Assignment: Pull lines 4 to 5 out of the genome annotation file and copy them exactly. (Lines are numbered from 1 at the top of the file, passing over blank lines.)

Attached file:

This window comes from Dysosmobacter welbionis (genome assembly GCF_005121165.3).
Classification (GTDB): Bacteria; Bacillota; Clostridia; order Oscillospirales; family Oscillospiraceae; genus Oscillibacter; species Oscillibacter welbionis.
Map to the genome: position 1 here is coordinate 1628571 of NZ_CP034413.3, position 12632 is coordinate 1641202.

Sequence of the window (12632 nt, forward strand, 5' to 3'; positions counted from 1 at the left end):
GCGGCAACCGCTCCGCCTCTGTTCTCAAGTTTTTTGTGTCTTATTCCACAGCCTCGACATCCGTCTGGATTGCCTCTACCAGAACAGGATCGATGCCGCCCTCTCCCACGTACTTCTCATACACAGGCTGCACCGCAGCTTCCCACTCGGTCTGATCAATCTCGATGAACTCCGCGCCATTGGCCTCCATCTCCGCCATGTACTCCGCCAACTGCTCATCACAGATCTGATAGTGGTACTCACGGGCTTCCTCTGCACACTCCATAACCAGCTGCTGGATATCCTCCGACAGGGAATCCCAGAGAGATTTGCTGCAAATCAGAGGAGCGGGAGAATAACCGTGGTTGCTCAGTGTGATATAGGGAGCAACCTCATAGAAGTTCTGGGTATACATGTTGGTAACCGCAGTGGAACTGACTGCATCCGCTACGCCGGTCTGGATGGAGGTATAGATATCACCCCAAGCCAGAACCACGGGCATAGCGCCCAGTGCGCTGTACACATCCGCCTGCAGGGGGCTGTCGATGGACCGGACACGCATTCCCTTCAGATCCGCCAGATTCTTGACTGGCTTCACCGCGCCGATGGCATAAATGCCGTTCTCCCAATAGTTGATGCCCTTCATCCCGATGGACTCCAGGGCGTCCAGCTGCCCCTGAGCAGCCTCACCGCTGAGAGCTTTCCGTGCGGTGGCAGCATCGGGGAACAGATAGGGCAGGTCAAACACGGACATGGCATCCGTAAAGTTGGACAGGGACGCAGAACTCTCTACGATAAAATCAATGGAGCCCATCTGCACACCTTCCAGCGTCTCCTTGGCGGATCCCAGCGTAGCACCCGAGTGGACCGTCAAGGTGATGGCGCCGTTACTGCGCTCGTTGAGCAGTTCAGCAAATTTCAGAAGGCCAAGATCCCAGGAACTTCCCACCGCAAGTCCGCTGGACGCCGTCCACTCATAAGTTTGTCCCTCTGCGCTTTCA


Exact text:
Sequence of the window (12632 nt, forward strand, 5' to 3'; positions counted from 1 at the left end):
GCGGCAACCGCTCCGCCTCTGTTCTCAAGTTTTTTGTGTCTTATTCCACAGCCTCGACATCCGTCTGGATTGCCTCTACCAGAACAGGATCGATGCCGCCCTCTCCCACGTACTTCTCATACACAGGCTGCACCGCAGCTTCCCACTCGGTCTGATCAATCTCGATGAACTCCGCGCCATTGGCCTCCATCTCCGCCATGTACTCCGCCAACTGCTCATCACAGATCTGATAGTGGTACTCACGGGCTTCCTCTGCACACTCCATAACCAGCTGCTGGATATCCTCCGACAGGGAATCCCAGAGAGATTTGCTGCAAATCAGAGGAGCGGGAGAATAACCGTGGTTGCTCAGTGTGATATAGGGAGCAACCTCATAGAAGTTCTGGGTATACATGTTGGTAACCGCAGTGGAACTGACTGCATCCGCTACGCCGGTCTGGATGGAGGTATAGATATCACCCCAAGCCAGAACCACGGGCATAGCGCCCAGTGCGCTGTACACATCCGCCTGCAGGGGGCTGTCGATGGACCGGACACGCATTCCCTTCAGATCCGCCAGATTCTTGACTGGCTTCACCGCGCCGATGGCATAAATGCCGTTCTCCCAATAGTTGATGCCCTTCATCCCGATGGACTCCAGGGCGTCCAGCTGCCCCTGAGCAGCCTCACCGCTGAGAGCTTTCCGTGCGGTGGCAGCATCGGGGAACAGATAGGGCAGGTCAAACACGGACATGGCATCCGTAAAGTTGGACAGGGACGCAGAACTCTCTACGATAAAATCAATGGAGCCCATCTGCACACCTTCCAGCGTCTCCTTGGCGGATCCCAGCGTAGCACCCGAGTGGACCGTCAAGGTGATGGCGCCGTTACTGCGCTCGTTGAGCAGTTCAGCAAATTTCAGAAGGCCAAGATCCCAGGAACTTCCCACCGCAAGTCCGCTGGACGCCGTCCACTCATAAGTTTGTCCCTCTGCGCTTTCA